I guess I expected my children to have a similar Christmas Eve experience. The baby was asleep with a pile of books in her crib–normal. Ellie was asleep and soaked with sweat with just a sheet covering her–normal.

When I heard Hanna, I assumed she was delightedly laughing at the possibility of the morning haul. Never did I anticipate the following conversation.

Me: Hanna, why are you crying?

Hanna: I’m on the naughty list. I know it. I’m not getting any presents.

Gulp.

Hanna: I haven’t been nice to Ellie all year, sometimes I’m really mean to her. I wanted to change but I ran out of time.

It was tough consoling her but I finally decided to tell her the truth.

If her Uncle Ted received a present every year from Santa then there was no way she was on the naughty list.

She smiled and felt better about her situation.

As a parent, I felt proud of her for having some remorse and acknowledgement for hurting someone else, hoping of course this might be the impetus for change, knowing instead it was really just an allover terror she may not have any brown paper packages tied up with strings under the Christmas tree.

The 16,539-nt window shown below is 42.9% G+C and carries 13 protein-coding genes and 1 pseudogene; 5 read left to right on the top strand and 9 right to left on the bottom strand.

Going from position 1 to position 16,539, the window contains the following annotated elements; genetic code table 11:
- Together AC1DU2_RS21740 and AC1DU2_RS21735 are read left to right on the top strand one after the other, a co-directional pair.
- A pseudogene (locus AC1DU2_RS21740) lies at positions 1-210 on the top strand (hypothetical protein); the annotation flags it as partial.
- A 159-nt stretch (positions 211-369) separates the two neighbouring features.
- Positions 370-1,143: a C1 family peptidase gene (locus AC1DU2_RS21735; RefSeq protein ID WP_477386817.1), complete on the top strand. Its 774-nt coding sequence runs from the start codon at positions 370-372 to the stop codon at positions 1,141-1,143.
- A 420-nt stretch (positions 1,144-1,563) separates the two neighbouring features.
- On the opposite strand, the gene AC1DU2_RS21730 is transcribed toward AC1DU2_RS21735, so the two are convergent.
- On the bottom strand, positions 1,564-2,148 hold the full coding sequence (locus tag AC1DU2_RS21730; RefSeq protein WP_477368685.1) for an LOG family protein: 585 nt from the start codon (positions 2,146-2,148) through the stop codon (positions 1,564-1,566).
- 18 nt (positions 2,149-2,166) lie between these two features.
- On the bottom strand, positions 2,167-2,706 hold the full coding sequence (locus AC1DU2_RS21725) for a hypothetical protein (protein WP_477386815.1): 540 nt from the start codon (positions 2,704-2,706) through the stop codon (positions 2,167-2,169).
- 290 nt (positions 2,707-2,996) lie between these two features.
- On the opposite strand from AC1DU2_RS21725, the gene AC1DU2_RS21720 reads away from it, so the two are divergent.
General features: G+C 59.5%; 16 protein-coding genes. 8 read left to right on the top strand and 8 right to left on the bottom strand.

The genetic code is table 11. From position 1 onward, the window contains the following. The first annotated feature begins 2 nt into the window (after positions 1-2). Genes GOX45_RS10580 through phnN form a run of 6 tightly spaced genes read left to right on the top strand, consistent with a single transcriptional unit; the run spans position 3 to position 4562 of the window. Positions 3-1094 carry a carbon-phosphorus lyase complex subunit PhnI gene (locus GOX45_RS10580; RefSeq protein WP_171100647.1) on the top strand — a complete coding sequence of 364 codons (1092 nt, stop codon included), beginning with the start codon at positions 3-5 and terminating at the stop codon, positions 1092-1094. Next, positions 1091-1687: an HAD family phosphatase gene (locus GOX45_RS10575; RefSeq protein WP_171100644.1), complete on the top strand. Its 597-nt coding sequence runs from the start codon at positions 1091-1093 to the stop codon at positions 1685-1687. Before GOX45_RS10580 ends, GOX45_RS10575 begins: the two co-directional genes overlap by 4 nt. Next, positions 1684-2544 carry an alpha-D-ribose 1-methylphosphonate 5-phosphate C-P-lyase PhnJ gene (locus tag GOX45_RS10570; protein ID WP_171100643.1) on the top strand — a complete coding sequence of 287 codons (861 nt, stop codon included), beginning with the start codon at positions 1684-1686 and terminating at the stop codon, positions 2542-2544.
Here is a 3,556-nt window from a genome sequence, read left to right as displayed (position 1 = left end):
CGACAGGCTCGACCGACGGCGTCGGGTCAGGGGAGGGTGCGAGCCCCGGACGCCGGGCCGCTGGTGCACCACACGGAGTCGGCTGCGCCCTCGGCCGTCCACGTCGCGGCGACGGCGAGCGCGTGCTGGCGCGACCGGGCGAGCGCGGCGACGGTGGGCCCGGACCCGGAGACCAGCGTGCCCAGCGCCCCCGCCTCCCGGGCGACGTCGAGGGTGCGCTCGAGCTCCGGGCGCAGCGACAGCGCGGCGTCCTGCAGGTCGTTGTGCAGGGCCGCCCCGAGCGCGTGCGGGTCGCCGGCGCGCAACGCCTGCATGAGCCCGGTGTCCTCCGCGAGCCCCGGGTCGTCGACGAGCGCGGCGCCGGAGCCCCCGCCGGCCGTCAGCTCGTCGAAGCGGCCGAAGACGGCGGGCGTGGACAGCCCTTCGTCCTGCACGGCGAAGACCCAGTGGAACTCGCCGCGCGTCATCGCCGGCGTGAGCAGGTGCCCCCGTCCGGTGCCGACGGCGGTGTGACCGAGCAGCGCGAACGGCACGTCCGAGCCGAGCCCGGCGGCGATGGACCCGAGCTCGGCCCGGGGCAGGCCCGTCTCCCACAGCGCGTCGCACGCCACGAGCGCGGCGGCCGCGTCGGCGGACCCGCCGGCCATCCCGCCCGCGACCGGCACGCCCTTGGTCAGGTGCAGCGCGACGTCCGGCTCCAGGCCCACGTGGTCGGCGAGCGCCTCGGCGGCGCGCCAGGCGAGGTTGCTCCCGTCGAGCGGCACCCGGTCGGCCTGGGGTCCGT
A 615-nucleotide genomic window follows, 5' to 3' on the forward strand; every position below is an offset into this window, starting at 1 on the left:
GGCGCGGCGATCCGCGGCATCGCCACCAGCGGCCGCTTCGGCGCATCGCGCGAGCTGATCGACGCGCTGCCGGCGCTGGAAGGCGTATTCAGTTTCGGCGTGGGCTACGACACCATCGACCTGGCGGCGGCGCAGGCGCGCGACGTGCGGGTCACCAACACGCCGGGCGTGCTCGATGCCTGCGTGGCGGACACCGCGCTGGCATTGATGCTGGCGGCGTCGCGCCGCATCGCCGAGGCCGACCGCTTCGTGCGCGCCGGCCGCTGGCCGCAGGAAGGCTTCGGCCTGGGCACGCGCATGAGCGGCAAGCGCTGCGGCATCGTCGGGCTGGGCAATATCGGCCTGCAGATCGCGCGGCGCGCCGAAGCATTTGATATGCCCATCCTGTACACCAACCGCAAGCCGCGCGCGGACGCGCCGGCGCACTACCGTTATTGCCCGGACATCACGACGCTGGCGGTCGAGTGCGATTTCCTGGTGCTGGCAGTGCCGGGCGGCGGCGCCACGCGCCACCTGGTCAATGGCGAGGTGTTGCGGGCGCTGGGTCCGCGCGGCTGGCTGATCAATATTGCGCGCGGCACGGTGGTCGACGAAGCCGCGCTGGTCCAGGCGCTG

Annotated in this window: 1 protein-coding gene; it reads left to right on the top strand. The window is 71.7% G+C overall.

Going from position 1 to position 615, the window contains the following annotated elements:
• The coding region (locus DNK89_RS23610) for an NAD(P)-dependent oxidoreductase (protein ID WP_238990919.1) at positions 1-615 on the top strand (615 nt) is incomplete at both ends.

Ellie in her sleep: Hanna, I’ll give you my presents if you don’t get any. (I think she winked at the sky hoping Santa might have been listening)

Good-night bum-kisser.

Ellie (age 5): Mommy! This is the best Christmas ever. Do you know what the two best days of the year are? Christmas and pizza day at school.

I asked Ellie if she could have anything for dinner, what would it be?

She replied, “mashed potatoes, squash, peas and rice.”

I then asked if she could wish for any one item to receive from Santa this year, what would it be?

She replied, “a new crochet hook.”

I had no idea I was going to benefit from having a daughter collecting senior’s discounts this soon.

I’m hoping the music recital will be a new Christmas tradition for our family.
Watching our two oldest perform in front of at least six other show-biz parents anxiously awaiting their child’s turn while someone spills hot apple cider on my lap and I try to align my winces to coincide with whatever instrument and if I’m lucky, note, is being played, is nothing short of a Christmas miracle.
Ellie was up first with her rendition of Jingle Bells on the violin.

I worried terribly all day the sounds that came from her particular violin weren’t those I recognized as violin sounds but rather, sounds I had never heard in my life. If only we could re-name her violin some other more obscure instrument, perhaps the audience would be fooled.

Ellie however was not shy about performing.

At home, she gathered us all into the living room and acted as both her own emcee as well as the leading act.

Ellie: Ladies and gentleman, boys and girls, please turn off any cell phones or recording devices.

When she “played” the violin in front of the audience, once again, I found myself getting choked up. Not from the stale cracker platter, from watching my child stand with confidence holding an instrument everyone said she was too young and inexperienced to play and she gave it her best shot. As a parent, that’s always something to be proud of.